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Mar 10 2012

Why I am an atheist – Maarten-Jan

Hereby my reply, as requested, for why I am an atheist. My name is Maarten-Jan and I’m from the Netherlands.

Since I was a child, I was always interested in learning new things. I loved reading. Fiction was a big part in it, but I also had several science for kids books, about astronomy, insects, history and more. My upbringing was more or less catholic light, I went through all the steps of becoming a catholic, but me and my parents rarely attended church. I believed in god back then.

My first ‘rebellion’ against the church was when I was 11. I had to go through the process of confirmation: I hated every step of the way. From what I remember, this was not because of a crisis of faith or something, but mostly because the whole process was freaking boring. I never liked going to church, and in this confirmation period, I had to attend church-like meetings every week.

I remember fighting with my parents about it, and I believe in one of those fights I proclaimed disbelief in god. My parents only pressed the matter of my confirmation because of their view that if you start something, you have to finish it. They did not put my little sister later on through this terribly boring process. I can’t remember if my claimed disbelief was real, or just to upset my parents. I do remember it was not the big issue.

When I went to high school, religion faded into the background. I attended church once a year, with christmas, and that was mostly it. I never really thought about it, I just hated going to church because it was boring. Because I went to the Gymnasium, I got in contact with the old Greek and Latin language and mythology. I loved these old stories of gods and heroes.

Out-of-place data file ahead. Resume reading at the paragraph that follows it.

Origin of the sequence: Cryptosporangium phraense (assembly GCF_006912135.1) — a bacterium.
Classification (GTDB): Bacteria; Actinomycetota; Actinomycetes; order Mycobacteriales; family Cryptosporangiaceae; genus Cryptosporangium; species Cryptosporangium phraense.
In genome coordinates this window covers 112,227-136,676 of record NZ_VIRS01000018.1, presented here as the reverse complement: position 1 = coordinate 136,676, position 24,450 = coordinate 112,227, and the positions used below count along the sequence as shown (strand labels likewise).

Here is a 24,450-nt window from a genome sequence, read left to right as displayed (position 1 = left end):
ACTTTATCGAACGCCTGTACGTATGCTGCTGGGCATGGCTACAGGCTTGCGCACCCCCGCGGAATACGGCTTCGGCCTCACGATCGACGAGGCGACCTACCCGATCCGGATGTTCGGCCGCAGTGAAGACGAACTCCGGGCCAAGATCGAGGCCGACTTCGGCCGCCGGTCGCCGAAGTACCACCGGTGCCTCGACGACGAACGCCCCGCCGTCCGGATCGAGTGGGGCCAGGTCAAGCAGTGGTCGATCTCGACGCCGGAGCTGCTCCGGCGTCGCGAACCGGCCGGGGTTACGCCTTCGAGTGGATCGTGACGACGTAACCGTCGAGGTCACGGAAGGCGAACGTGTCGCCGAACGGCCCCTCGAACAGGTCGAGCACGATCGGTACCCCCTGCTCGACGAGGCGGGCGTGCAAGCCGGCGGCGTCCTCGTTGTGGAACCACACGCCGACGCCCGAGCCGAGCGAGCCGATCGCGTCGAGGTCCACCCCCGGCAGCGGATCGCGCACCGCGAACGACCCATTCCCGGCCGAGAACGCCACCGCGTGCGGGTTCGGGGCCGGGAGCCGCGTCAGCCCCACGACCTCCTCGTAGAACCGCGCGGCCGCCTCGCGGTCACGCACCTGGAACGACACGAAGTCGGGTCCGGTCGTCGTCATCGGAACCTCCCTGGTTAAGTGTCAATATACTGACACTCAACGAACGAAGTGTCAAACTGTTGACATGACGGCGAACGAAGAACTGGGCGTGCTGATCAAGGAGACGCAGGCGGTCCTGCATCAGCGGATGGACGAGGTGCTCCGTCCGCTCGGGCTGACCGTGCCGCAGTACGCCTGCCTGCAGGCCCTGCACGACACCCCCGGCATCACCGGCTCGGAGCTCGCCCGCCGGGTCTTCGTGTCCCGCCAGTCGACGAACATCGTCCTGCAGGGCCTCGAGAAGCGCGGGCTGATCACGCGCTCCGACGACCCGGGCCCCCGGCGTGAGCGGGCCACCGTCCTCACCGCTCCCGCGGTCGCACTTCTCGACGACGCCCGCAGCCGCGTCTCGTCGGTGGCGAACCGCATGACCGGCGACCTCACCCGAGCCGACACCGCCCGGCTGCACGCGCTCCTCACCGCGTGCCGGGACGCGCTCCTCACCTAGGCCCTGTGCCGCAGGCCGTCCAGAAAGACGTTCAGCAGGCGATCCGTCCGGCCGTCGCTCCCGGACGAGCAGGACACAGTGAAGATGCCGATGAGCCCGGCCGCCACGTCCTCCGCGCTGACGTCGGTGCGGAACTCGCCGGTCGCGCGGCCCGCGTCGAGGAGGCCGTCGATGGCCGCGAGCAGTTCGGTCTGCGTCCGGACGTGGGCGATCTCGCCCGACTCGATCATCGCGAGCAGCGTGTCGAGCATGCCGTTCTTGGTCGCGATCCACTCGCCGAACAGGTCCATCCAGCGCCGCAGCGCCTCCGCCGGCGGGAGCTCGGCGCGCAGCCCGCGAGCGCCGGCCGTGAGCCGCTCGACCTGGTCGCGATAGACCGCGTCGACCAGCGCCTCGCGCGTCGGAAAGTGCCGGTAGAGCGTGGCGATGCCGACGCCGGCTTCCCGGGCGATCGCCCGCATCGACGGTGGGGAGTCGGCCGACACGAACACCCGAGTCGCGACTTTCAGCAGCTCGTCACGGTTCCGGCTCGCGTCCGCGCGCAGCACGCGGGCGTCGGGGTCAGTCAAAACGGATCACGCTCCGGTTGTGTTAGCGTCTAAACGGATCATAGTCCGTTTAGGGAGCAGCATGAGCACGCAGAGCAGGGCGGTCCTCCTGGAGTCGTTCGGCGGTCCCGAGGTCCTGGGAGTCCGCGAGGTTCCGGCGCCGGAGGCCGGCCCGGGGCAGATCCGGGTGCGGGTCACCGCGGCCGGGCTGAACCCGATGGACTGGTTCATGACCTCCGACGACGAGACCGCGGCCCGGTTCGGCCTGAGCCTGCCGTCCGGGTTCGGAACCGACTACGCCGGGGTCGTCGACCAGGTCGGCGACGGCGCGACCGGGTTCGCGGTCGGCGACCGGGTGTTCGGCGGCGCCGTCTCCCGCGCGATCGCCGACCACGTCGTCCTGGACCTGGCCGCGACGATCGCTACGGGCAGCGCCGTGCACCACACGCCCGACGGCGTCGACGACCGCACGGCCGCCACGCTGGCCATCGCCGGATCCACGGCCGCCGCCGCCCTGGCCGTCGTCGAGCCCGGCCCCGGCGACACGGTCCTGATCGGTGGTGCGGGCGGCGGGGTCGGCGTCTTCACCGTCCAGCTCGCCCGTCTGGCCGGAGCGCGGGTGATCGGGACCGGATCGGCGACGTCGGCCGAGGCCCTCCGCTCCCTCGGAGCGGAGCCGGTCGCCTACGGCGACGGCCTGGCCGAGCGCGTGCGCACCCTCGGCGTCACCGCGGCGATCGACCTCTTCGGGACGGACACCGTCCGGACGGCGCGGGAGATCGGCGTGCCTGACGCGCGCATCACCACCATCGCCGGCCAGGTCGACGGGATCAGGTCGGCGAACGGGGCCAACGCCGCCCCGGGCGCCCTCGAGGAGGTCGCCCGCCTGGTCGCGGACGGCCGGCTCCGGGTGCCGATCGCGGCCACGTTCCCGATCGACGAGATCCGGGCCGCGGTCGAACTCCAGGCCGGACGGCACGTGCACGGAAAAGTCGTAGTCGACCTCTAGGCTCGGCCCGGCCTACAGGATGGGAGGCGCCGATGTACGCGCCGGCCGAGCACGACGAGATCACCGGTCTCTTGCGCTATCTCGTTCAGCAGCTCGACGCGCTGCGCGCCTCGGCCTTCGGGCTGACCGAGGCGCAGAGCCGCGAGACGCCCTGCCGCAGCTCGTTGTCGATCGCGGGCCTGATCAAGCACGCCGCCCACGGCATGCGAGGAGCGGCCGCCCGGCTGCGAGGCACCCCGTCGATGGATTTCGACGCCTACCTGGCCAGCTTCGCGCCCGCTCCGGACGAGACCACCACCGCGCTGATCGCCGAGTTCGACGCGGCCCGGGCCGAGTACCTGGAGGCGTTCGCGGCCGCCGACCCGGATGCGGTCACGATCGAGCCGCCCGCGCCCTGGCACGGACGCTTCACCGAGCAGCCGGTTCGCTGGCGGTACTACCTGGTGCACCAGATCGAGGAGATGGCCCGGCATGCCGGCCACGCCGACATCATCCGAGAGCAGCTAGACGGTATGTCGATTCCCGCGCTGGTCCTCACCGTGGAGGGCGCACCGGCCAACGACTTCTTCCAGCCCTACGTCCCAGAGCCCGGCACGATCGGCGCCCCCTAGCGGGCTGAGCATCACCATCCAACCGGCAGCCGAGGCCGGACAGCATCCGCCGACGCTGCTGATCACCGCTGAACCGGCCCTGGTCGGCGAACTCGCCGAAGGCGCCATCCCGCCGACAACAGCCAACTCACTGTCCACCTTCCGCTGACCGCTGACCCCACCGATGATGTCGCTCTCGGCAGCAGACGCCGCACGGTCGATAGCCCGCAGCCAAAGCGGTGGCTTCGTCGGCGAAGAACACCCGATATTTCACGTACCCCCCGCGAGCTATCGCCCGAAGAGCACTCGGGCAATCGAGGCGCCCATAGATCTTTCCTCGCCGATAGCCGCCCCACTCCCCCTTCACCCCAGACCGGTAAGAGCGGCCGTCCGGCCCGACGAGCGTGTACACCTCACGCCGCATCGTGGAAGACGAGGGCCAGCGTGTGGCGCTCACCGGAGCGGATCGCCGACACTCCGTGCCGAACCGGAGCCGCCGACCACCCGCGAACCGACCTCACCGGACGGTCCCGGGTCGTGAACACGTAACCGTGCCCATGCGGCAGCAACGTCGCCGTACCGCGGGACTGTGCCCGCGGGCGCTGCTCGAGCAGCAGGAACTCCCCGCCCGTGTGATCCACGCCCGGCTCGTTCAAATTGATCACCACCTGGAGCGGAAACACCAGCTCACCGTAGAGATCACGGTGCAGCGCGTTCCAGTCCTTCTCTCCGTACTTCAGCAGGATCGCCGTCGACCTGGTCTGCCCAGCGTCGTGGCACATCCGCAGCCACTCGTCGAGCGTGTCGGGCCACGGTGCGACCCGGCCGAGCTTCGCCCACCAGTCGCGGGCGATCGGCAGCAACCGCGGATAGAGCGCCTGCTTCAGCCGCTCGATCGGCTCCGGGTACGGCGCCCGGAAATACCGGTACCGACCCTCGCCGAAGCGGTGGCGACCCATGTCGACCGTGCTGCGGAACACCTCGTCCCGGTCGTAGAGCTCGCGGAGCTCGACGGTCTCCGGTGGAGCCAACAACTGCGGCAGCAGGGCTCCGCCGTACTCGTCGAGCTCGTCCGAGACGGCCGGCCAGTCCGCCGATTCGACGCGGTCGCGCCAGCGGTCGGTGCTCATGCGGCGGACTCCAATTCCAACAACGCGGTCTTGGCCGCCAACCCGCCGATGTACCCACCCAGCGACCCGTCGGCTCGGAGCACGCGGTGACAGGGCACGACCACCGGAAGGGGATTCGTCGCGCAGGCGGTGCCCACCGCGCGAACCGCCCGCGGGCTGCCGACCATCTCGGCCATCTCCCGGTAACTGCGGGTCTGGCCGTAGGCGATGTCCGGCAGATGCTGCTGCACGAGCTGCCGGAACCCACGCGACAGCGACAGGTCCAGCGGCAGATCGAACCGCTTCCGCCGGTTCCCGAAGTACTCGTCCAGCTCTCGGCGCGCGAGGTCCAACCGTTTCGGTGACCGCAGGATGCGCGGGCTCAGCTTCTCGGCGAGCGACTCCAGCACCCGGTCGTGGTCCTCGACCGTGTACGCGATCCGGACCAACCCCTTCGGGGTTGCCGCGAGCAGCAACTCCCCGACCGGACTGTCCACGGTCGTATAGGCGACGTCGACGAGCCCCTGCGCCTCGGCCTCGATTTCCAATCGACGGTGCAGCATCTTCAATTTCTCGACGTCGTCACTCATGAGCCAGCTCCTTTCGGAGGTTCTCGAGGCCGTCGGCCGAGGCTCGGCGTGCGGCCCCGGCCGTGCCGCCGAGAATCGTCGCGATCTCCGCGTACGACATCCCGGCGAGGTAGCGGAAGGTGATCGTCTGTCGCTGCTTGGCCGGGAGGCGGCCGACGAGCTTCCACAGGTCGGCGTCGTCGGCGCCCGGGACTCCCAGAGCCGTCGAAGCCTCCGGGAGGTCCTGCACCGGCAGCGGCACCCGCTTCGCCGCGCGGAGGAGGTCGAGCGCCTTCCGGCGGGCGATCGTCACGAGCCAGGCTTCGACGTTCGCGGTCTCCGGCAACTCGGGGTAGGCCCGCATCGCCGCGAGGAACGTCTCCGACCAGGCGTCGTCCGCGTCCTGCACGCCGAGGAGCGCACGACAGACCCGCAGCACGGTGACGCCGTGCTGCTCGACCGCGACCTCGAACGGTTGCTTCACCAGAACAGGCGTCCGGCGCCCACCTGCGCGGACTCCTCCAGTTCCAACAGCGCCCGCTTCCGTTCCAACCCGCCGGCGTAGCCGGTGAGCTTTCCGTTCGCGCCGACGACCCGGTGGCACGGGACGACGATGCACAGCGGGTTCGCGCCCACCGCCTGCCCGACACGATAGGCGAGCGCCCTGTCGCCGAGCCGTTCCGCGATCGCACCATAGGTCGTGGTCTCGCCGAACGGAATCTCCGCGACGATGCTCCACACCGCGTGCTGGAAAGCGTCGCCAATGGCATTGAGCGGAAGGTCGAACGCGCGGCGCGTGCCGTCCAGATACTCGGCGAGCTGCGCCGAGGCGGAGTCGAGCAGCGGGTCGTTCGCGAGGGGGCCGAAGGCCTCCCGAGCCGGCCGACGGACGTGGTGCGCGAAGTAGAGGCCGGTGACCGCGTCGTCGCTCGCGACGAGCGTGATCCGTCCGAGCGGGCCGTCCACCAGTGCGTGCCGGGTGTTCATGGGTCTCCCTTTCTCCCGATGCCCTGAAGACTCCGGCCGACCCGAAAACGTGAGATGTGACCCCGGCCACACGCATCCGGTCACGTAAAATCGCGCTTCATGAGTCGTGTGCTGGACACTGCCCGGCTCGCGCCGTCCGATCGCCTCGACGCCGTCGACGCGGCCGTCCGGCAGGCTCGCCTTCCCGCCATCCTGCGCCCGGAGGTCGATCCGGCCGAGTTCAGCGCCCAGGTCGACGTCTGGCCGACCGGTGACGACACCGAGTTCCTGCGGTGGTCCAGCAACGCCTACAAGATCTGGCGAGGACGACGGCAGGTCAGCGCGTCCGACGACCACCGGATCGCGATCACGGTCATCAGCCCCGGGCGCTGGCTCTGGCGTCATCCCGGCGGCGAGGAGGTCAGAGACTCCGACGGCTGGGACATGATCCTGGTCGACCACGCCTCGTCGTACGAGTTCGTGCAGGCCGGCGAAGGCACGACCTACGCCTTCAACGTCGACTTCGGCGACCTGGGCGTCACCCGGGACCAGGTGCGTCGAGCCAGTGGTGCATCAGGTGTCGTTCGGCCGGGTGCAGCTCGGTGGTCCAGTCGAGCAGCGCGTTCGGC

In the second part of high school, literature became a huge part of the curriculum, with regards to the Dutch, English and German classes. I remember that my Dutch teacher discussed the relation of literature to the views of the people of the time, and the use of old themes in mythology is prevalent in literature. He labeled the Christian faith, with the side note that not everyone agreed with him on this, as a mythology as well. I immediately recognized this to be true. From this point onward, I consciously rejected christianity as a whole and the belief in a god.

Because I went to a secular school and my very mildly religious parents, I believed for a long time that the whole world believed more or less like I did. When I finished high school, I went on to the university. I educated myself on evolution (I dropped biology in the second year of high school, evolution was in it, but not a big part of it), and I got to read the God Delusion of Dawkins.

Through youtube, I got into contact with Thunderf00t (and the WDPLAC) and AronRa videos and eventually the atheist experience. I realized there were a whole lot of people that disagreed with me (and held really idiotic beliefs). Furthermore, I got the words to define my belief as a secular humanist, atheist, antitheist, rationalist and free thinker.